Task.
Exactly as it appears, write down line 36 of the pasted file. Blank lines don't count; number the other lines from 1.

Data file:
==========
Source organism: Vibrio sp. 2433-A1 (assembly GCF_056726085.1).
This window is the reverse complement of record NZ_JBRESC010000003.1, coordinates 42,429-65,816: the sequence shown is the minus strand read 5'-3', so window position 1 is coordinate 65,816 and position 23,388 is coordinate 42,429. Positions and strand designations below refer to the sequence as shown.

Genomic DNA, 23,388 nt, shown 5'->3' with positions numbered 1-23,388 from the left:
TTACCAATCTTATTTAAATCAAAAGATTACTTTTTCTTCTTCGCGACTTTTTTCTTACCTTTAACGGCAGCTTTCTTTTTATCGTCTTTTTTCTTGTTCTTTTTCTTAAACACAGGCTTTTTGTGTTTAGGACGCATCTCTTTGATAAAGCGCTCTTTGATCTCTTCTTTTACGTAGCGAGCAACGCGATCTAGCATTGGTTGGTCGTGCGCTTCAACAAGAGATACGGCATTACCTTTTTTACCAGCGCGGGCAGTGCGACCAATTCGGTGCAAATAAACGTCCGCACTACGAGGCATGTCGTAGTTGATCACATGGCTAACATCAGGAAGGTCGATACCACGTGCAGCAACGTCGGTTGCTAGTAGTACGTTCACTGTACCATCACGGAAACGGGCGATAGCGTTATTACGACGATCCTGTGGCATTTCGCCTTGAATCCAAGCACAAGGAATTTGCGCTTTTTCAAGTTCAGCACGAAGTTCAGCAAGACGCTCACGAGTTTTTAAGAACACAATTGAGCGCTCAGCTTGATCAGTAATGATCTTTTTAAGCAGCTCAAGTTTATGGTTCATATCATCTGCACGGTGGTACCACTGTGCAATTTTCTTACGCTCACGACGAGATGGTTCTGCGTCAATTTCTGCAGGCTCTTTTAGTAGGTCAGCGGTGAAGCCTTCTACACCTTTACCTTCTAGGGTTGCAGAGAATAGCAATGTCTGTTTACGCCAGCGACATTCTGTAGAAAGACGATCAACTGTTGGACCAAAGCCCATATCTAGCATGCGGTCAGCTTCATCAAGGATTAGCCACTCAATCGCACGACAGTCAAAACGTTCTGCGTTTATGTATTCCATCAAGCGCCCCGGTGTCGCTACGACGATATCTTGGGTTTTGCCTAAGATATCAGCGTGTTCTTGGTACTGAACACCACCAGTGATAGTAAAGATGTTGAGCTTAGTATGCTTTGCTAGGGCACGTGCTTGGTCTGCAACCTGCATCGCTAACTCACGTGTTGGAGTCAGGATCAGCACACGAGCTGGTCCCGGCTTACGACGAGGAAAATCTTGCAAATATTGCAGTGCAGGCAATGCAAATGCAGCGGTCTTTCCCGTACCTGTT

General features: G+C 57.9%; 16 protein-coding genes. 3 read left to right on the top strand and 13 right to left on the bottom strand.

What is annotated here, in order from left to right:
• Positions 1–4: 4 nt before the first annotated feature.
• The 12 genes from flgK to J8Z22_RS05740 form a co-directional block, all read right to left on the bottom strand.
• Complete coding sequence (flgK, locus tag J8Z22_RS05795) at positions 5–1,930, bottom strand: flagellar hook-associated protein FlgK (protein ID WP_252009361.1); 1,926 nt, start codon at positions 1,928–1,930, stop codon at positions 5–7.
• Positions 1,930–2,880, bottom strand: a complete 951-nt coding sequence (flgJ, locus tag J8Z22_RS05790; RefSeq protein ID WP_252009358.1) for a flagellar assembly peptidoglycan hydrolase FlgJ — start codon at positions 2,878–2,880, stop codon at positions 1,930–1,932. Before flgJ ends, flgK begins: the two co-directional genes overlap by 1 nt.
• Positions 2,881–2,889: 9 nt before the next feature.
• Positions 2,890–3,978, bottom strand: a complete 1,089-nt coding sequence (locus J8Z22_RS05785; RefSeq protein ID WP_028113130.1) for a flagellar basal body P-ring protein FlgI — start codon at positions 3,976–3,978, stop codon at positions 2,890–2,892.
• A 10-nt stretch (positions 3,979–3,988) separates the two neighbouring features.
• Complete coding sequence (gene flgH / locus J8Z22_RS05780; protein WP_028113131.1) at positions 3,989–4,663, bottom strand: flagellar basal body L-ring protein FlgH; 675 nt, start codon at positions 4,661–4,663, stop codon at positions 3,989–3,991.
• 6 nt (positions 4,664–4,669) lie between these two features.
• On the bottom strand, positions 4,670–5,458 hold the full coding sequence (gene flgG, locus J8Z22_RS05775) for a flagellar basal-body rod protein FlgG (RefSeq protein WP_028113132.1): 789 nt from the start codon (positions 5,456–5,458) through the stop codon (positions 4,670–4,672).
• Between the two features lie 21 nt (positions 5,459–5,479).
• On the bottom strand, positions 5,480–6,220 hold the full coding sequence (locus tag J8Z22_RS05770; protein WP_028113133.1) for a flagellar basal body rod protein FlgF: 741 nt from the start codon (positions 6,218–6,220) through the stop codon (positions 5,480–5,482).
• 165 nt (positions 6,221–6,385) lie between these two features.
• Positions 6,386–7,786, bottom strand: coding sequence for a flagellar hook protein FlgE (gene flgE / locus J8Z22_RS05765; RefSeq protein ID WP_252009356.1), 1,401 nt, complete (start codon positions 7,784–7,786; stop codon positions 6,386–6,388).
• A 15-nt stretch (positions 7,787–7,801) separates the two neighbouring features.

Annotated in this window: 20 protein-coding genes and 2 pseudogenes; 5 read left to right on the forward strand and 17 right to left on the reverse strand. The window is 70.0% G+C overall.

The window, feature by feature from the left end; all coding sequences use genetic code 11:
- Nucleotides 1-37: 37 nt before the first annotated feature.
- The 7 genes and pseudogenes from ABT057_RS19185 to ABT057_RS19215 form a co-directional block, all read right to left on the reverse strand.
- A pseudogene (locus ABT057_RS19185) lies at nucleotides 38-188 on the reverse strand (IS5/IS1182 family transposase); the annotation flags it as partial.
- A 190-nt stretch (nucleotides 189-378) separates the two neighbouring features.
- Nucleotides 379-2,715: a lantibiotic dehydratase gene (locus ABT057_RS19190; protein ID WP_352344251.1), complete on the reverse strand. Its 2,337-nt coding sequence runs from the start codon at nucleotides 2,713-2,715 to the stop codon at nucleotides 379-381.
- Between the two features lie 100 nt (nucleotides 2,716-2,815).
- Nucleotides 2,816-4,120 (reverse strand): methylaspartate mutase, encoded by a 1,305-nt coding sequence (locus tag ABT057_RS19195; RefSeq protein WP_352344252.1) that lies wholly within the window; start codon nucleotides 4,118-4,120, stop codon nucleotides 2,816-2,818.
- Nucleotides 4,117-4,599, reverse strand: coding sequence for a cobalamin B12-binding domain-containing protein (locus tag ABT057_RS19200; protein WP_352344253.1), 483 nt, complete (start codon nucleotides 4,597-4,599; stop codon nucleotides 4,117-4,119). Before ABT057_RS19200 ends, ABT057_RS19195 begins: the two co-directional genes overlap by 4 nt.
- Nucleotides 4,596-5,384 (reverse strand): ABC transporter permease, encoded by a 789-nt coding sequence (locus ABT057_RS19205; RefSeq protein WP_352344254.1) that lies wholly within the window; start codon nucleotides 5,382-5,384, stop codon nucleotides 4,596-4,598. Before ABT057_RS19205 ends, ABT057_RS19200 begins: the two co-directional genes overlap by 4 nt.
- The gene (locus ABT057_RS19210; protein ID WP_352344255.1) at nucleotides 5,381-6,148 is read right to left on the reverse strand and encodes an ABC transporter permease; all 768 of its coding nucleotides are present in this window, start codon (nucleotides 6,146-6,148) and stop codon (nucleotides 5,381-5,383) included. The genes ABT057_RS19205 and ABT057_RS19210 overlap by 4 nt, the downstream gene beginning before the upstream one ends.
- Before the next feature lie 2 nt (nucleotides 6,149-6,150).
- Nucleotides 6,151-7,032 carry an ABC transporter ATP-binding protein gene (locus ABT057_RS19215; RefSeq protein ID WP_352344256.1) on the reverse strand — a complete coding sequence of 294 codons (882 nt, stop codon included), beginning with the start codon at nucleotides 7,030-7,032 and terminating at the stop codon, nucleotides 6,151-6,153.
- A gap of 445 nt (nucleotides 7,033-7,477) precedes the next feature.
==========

- A gap of 445 nt (nucleotides 7,033-7,477) precedes the next feature.